This unit attempts to explain the complexity of today's monetary system. It begins with an overview of the Eurodollar, covers the financial crisis of 2007–2009, and details the onshore dollar and offshore dollar monetary hierarchies. It details the change in gold as the world's monetary first layer and the transition to an onshore/offshore dollar world. It discusses the last several decades of monetary instruments, including Treasury repo and money market funds (MMFs). The financial crisis of 2007–2009 is covered in detail, which led to a shift in the dollar system. The liquidity crises of 2019 and 2020 are also discussed.

        Completing this unit should take you approximately 2 hours.

      • Unit 6: Bitcoin

        This unit introduces Bitcoin, describes the basic mechanisms of the Bitcoin software, and outlines a hypothetical Bitcoin-anchored monetary hierarchy. It introduces proof-of-work mining, Bitcoin's difficulty adjustment, halvings, private keys, addresses, and wallets. It also discusses the Lightning Network as a second layer. It also discusses alternative cryptocurrencies, stablecoins, and service providers. Finally, it covers financial products such as futures and ETFs.

        Completing this unit should take you approximately 2 hours.

      • Unit 7: Cryptocurrencies, Stablecoins, and Central Bank Digital Currencies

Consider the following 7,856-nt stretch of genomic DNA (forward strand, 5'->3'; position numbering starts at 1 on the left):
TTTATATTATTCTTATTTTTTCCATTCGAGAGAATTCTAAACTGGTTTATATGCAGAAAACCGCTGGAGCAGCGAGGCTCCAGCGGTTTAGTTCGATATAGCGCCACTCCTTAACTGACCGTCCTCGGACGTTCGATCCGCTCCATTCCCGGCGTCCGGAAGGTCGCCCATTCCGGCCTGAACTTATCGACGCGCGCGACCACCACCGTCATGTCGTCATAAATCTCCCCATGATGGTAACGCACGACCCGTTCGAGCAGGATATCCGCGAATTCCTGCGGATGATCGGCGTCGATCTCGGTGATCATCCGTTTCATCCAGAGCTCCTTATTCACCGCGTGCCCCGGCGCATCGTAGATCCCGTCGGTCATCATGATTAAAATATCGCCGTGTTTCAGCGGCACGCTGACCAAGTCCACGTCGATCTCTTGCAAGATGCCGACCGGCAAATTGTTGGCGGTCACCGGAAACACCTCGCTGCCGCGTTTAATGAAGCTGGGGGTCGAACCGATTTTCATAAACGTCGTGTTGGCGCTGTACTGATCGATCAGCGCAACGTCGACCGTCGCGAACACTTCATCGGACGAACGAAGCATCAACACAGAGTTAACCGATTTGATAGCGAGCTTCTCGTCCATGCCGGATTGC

This unit introduces Central Bank Digital Currencies (CBDCs). As central banks begin to launch CBDC pilots, this unit hypothesizes their potential place in a future monetary system. It specifically looks at CBDC development in China, Europe, and the US. This unit will also place Bitcoin, digital assets, and CBDCs in the context of each other. It discusses how atomic swaps and jurisdictional arbitrage might shift the monetary landscape.

        Completing this unit should take you approximately 1 hour.

      • Study Guide

        This study guide will help you get ready for the final exam. It discusses the key topics in each unit, walks through the learning outcomes, and lists important vocabulary. It is not meant to replace the course materials!

      • Course Feedback Survey

        Please take a few minutes to give us feedback about this course. We appreciate your feedback, whether you completed the whole course or even just a few resources. Your feedback will help us make our courses better, and we use your feedback each time we make updates to our courses.

        If you come across any urgent problems, email contact@saylor.org.

      • Certificate Final Exam

        Take this exam if you want to earn a free Course Completion Certificate.

        To receive a free Course Completion Certificate, you will need to earn a grade of 70% or higher on this final exam. Your grade for the exam will be calculated as soon as you complete it. If you do not pass the exam on your first try, you can take it again as many times as you want, with a 7-day waiting period between each attempt.

        Once you pass this final exam, you will be awarded a free Course Completion Certificate.